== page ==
President Macron confirms he will not take his pension
French President Emmanuel Macron will not take his future president’s pension, it has been confirmed, as protests against pension reform continue across France.
As head of state, Mr Macron would have had an automatic right to take a pension equivalent to the salary of a state advisor at the end of his final term. This would have been €6,220 gross per month for life, under article 19 of a 1955 law.
This pension is neither affected by the length of the president’s administration, their lifetime, nor by their income.
But Mr Macron - who turned 42 years old yesterday (on December 21) - has now said that he will not take this pension, becoming the first ever head of state to renounce it since the system was introduced in 1955.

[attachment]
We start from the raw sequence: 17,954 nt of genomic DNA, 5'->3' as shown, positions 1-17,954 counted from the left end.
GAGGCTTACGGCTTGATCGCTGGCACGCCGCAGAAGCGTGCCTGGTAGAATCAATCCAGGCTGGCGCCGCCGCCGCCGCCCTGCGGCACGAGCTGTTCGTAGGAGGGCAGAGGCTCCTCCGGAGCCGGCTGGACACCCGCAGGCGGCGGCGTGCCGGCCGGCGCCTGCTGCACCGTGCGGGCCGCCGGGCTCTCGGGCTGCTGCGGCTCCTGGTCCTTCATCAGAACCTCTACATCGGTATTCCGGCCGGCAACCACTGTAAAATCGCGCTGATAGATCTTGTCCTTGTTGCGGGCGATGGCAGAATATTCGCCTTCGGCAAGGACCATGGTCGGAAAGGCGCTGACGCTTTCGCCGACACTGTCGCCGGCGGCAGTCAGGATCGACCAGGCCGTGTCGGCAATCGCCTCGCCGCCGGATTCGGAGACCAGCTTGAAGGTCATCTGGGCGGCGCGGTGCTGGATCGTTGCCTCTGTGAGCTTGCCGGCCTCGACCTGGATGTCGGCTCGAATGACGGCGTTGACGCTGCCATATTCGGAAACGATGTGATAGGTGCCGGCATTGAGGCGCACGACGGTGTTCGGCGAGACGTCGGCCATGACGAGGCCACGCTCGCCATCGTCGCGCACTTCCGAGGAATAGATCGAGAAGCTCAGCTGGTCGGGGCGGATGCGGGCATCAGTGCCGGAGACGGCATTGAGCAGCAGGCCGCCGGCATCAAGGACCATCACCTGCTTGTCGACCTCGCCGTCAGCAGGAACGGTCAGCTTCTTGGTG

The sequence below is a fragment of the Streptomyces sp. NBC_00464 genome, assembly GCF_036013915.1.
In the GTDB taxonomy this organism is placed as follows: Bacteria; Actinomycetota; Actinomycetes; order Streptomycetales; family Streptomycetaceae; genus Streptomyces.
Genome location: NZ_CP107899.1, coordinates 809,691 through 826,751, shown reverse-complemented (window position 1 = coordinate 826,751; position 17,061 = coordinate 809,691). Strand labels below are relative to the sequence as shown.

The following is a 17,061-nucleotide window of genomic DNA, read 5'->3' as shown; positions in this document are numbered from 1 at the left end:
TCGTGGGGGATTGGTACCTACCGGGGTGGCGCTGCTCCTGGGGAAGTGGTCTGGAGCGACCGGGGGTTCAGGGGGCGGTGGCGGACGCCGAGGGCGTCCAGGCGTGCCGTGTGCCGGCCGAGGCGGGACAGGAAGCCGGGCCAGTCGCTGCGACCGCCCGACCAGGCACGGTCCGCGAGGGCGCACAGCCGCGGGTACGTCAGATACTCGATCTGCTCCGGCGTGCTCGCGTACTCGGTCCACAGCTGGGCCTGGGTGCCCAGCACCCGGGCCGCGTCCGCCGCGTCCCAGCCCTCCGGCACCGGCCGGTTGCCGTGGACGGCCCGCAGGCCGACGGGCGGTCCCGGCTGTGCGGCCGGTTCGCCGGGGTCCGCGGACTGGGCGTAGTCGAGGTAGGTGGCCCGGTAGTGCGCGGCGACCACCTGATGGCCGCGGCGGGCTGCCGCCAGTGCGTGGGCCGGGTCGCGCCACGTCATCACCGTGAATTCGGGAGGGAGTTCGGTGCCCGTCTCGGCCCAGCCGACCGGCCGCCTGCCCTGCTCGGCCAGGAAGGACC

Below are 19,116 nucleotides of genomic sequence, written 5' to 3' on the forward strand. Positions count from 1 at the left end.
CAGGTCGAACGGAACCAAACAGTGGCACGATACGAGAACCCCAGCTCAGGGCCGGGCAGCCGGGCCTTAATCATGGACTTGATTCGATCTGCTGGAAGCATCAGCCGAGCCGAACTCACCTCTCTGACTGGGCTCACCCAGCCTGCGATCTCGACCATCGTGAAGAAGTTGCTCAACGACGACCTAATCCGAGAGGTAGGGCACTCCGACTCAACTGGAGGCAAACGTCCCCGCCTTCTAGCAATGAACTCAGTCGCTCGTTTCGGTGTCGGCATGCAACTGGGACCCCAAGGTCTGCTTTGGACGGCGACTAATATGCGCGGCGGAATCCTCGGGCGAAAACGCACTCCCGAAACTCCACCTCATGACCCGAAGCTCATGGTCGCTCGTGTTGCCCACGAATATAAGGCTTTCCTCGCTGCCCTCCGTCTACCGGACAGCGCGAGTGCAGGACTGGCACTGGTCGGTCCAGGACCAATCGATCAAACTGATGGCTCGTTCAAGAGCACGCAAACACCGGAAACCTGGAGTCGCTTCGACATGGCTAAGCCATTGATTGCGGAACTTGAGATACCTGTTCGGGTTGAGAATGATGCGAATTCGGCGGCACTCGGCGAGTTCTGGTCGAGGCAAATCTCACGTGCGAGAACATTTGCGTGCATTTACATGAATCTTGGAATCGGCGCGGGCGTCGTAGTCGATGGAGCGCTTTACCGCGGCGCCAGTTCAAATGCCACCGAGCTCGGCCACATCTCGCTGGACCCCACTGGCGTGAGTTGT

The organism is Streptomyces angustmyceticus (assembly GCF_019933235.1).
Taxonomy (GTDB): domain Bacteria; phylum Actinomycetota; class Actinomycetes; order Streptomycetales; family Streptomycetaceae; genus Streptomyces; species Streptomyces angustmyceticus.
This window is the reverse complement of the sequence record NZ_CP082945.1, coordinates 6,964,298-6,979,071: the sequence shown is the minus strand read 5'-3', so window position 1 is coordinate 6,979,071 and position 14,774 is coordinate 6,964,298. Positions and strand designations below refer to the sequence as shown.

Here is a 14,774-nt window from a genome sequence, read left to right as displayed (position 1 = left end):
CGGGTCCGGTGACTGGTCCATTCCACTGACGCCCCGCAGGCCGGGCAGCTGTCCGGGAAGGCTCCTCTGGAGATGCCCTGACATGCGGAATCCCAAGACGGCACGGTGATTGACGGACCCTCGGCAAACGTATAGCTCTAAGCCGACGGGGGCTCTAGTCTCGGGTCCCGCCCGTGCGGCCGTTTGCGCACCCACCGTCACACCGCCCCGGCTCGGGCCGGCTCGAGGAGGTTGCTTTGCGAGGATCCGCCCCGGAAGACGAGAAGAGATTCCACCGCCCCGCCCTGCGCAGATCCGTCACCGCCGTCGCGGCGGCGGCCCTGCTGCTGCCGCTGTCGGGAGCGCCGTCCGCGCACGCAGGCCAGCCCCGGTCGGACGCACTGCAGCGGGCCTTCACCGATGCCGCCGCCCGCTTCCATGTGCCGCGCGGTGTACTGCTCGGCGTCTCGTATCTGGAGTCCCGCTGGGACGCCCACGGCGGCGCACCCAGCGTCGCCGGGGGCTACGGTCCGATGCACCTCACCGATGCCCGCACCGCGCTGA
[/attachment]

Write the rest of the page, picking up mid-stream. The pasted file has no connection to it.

He has also said that he will change the system to ensure that pensions for future heads of state are calculated according to the same universal “points-based” system that his government is currently attempting to introduce across all sectors in France.
Mr Macron also said that he will not sit on the Constitutional Council at the end of his term, unlike all other former Presidents, which means he will also renounce its usual €13,500 per month salary.
The Elysée Palace confirmed the news on Saturday December 21, as Mr Macron continues a state visit to the Ivory Coast.
A statement from the Elysée said: “He will not receive this pension scheduled by law for the end of his term, because he knows that this vocational ‘law of circumstance’ is set to be standardised. He will therefore not apply it to himself...We are in an era where elected officials must set an example.”
The announcement comes as strike action against the government’s proposed pension reforms - which would unify all current pension schemes into a single, country-wide universal points-based system - continues to hit transport networks across France.
Almost one million people from across a wide variety of major industries came out to march against the plans on December 5.
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